President Carter has made lofty promises about revitalizing Downtown America. But this would take a massive financial transfusion, which some Treasury officials are quietly resisting.
The president has prodded Treasury Secretary W. Michael Blumenthal into preparing a multibillion-dollar injection for foundering New York City. But the Treasury secretary balked over a White House request that he draft legislation for the proposed Urban Development Bank.
Treasury officials simply "refused to help develop the legislation," confided an insider. "They didn't think it was an area we should be involved in." The White House had to hire an outside consultant to write the bill.
That caused an awkward delay in submitting the legislation to Congress. Fumed a White House aide: "Politically, the president needs the cities, and it irrates the hell out of us that Mike is refusing to help."
Officially, a Treasury spokesman explained: "The secretary felt we shouldn't play the lead role on this because it isn't the primary responsibility of the Treasury." But officially, several top Treasury officials don't want to start pouring general revenues down the urban drain.
Housing and Urban Development Secretary Patricia Harris, the gadfly of the Cabinet, raised a huff behind closed doors. "It would be helpful," she suggested, "if the White House helped promote the development-bank proposal." She reported that the proposal "is in serious trouble" on Capitol Hill. "There are rumors on the Hill," she snapped, "that the White House is not really interested in the project."
If Carter responded to her jab, the confidential minutes don't record it. They quote him only as acknowledging that "we did not do very well in our first test in budget committee on urban policy." He was careful to add "We need to redouble our efforts."
But at an earlier Cabinet meeting on Feb. 13, the president made it clear that the federal government has no intention of bailing out the beleaguered cities. "A successful urban policy," he said, "will have to rely, in large part, on the active participation and support of state and local governments and the private sector."
Carter's most urgent urban problem, meanwhile, is saving New York City from bankruptcy. Some Treasury experts believe that crowded, clamorous, city is simply ungovernable.
New York's City Hall has a payroll that is larger than the entire population of most U.S. cities. The 225,000 policeman, fireman, sanitation men, subway workers and other municipal workers are demanding higher salaries. Yet there is no money to pay them, without help from all the American taxpayers.
For years, the city has borrowed money to meet its operating costs until it has finally run out of credit. the problem has been aggravated by wide-spread mismanagement, overspending and fraud. Some city agencies, such as the Board of Education and the Health and Hospital Corporation, are so independent that no one seems to have the authority to compel them to operate efficiently.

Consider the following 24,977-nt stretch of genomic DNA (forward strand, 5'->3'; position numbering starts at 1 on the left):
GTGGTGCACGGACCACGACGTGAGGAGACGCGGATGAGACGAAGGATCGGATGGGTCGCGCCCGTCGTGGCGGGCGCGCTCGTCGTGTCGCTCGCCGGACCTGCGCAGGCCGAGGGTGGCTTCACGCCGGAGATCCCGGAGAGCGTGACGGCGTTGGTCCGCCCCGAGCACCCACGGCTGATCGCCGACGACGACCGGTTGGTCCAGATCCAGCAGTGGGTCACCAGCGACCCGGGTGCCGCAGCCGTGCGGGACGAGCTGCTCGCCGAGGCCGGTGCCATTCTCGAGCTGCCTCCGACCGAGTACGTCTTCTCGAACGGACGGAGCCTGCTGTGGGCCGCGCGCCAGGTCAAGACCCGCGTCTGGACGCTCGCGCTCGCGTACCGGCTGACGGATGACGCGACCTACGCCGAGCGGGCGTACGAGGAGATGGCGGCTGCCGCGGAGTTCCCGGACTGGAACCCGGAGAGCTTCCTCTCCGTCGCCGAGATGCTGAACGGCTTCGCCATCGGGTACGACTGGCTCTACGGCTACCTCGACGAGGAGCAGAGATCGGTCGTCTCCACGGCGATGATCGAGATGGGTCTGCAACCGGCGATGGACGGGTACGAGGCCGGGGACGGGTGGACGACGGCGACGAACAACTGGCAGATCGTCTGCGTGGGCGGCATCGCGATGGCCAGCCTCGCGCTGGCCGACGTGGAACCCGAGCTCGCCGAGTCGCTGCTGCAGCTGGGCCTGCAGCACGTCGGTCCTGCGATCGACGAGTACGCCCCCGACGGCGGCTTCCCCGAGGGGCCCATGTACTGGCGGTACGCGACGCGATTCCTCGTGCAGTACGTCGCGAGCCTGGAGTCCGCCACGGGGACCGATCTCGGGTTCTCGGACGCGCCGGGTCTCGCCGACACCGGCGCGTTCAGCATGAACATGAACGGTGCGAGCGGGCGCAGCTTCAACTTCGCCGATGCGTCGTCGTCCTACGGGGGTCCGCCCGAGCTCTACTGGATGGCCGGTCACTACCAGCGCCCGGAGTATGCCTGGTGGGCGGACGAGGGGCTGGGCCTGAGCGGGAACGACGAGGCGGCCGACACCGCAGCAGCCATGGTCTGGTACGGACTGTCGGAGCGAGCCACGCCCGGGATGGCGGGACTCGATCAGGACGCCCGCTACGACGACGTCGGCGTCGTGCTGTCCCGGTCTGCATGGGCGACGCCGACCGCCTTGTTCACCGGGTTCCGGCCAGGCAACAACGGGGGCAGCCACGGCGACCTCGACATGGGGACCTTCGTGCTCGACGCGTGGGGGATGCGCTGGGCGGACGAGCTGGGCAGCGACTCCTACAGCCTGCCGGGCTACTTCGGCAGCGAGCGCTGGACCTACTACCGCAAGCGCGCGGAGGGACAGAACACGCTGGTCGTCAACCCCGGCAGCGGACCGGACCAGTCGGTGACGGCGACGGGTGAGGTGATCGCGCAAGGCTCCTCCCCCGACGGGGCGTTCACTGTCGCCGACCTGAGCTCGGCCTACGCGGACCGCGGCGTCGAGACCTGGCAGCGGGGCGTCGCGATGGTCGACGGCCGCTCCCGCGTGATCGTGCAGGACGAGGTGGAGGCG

In 1975, Congress came to the rescue with $2.3 billion in emergency loans to the city. The city, in return, trimmed its payroll and brought in outside auditors to examine its finances. But the federal loan program will expire on June 30 - the same day that many of the union contracts also run out. They are demanding pay increases that will more than cancel the savings the city has achieved.
Carter, emphasizing "the complexity and sensitivity of the situation," called upon his Cabinet behind closed doors to cooperate in a new rescue effort.
Health, Education and Welfare Secretary Joseph A. Califano Jr. worked with New York's Mayor Edward Koch to make changes in the city's welfare program that would reduce fraud. Califano reported gloomily to the Cabinet on Feb. 6 that "the mayor wants to cooperate" but that "the welfare bureaucracy continually objects to making the necessary changes." But a week later, Califano told the Cabinet: "Mayor Koch appears to be willing to take on the encrusted bureaucracy in his city and predicts that fraud will be reduced substantially there."
The president, however, gave the main chore of restoring financial order in New York City to his Treasury secretary. At first, the frustrated Blumenthal couldn't get city officials to agree even on the size of the city's deficit. "The real problem," he reported to the Cabinet, "is getting all of the parties involved to do something about the situation."
Blumenthal hammered out an agreement, in return for promised reforms, to give the city $2 billion in federal loan guarantee over the next 15 years. Now the problem is to get the agreement past a skeptical Sen. William Proxmire (D-Wis.), who heads the Senate Banking, Housing and Urban Affairs Committee.
Koch is pressing for at least another $225 million. But Blumenthal warned the Cabinet that any increase "will only hurt, its chances of passage." He reported that the "Treasury is working intensively with every member of Sen. Proxmire's committee" but that "favorable action there will be difficult to achieve.